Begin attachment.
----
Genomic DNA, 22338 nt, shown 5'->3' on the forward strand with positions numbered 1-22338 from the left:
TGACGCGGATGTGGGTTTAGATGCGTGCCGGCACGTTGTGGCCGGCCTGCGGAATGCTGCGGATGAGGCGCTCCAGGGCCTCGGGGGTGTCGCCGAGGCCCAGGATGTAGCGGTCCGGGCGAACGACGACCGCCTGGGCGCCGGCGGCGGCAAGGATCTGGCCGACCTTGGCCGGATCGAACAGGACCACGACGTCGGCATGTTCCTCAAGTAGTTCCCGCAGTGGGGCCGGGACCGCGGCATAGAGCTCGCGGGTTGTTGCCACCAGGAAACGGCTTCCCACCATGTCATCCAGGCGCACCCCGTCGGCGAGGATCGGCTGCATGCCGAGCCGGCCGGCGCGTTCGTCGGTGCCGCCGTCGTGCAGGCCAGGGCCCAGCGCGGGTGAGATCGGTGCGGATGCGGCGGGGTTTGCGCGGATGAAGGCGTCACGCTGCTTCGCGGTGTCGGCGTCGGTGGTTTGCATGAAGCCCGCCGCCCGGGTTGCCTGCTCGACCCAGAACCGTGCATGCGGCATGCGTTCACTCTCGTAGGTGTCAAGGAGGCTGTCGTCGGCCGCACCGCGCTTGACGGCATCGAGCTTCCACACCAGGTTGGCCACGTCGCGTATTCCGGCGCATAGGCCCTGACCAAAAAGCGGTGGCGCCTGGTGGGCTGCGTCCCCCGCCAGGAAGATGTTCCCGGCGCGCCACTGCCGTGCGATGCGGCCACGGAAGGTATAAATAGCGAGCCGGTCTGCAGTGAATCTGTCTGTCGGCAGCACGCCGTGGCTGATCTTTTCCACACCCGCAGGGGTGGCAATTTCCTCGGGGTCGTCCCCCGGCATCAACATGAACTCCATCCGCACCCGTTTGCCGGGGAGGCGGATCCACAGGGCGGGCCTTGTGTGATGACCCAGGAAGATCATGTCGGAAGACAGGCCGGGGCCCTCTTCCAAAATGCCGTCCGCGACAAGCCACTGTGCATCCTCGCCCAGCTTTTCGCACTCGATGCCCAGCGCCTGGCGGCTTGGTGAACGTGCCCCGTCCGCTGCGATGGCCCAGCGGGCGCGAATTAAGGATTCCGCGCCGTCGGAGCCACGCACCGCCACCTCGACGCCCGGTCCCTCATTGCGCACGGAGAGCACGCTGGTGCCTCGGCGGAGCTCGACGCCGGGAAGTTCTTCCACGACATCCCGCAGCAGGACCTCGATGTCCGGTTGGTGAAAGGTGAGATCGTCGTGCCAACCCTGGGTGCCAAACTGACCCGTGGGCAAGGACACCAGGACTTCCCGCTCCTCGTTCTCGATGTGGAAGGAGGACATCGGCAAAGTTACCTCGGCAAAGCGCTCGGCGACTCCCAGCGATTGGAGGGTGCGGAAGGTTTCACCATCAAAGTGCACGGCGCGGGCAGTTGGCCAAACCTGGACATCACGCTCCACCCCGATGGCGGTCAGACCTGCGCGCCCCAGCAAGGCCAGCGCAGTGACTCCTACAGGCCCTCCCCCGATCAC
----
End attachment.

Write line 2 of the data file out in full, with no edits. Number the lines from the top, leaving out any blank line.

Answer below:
TGACGCGGATGTGGGTTTAGATGCGTGCCGGCACGTTGTGGCCGGCCTGCGGAATGCTGCGGATGAGGCGCTCCAGGGCCTCGGGGGTGTCGCCGAGGCCCAGGATGTAGCGGTCCGGGCGAACGACGACCGCCTGGGCGCCGGCGGCGGCAAGGATCTGGCCGACCTTGGCCGGATCGAACAGGACCACGACGTCGGCATGTTCCTCAAGTAGTTCCCGCAGTGGGGCCGGGACCGCGGCATAGAGCTCGCGGGTTGTTGCCACCAGGAAACGGCTTCCCACCATGTCATCCAGGCGCACCCCGTCGGCGAGGATCGGCTGCATGCCGAGCCGGCCGGCGCGTTCGTCGGTGCCGCCGTCGTGCAGGCCAGGGCCCAGCGCGGGTGAGATCGGTGCGGATGCGGCGGGGTTTGCGCGGATGAAGGCGTCACGCTGCTTCGCGGTGTCGGCGTCGGTGGTTTGCATGAAGCCCGCCGCCCGGGTTGCCTGCTCGACCCAGAACCGTGCATGCGGCATGCGTTCACTCTCGTAGGTGTCAAGGAGGCTGTCGTCGGCCGCACCGCGCTTGACGGCATCGAGCTTCCACACCAGGTTGGCCACGTCGCGTATTCCGGCGCATAGGCCCTGACCAAAAAGCGGTGGCGCCTGGTGGGCTGCGTCCCCCGCCAGGAAGATGTTCCCGGCGCGCCACTGCCGTGCGATGCGGCCACGGAAGGTATAAATAGCGAGCCGGTCTGCAGTGAATCTGTCTGTCGGCAGCACGCCGTGGCTGATCTTTTCCACACCCGCAGGGGTGGCAATTTCCTCGGGGTCGTCCCCCGGCATCAACATGAACTCCATCCGCACCCGTTTGCCGGGGAGGCGGATCCACAGGGCGGGCCTTGTGTGATGACCCAGGAAGATCATGTCGGAAGACAGGCCGGGGCCCTCTTCCAAAATGCCGTCCGCGACAAGCCACTGTGCATCCTCGCCCAGCTTTTCGCACTCGATGCCCAGCGCCTGGCGGCTTGGTGAACGTGCCCCGTCCGCTGCGATGGCCCAGCGGGCGCGAATTAAGGATTCCGCGCCGTCGGAGCCACGCACCGCCACCTCGACGCCCGGTCCCTCATTGCGCACGGAGAGCACGCTGGTGCCTCGGCGGAGCTCGACGCCGGGAAGTTCTTCCACGACATCCCGCAGCAGGACCTCGATGTCCGGTTGGTGAAAGGTGAGATCGTCGTGCCAACCCTGGGTGCCAAACTGACCCGTGGGCAAGGACACCAGGACTTCCCGCTCCTCGTTCTCGATGTGGAAGGAGGACATCGGCAAAGTTACCTCGGCAAAGCGCTCGGCGACTCCCAGCGATTGGAGGGTGCGGAAGGTTTCACCATCAAAGTGCACGGCGCGGGCAGTTGGCCAAACCTGGACATCACGCTCCACCCCGATGGCGGTCAGACCTGCGCGCCCCAGCAAGGCCAGCGCAGTGACTCCTACAGGCCCTCCCCCGATCAC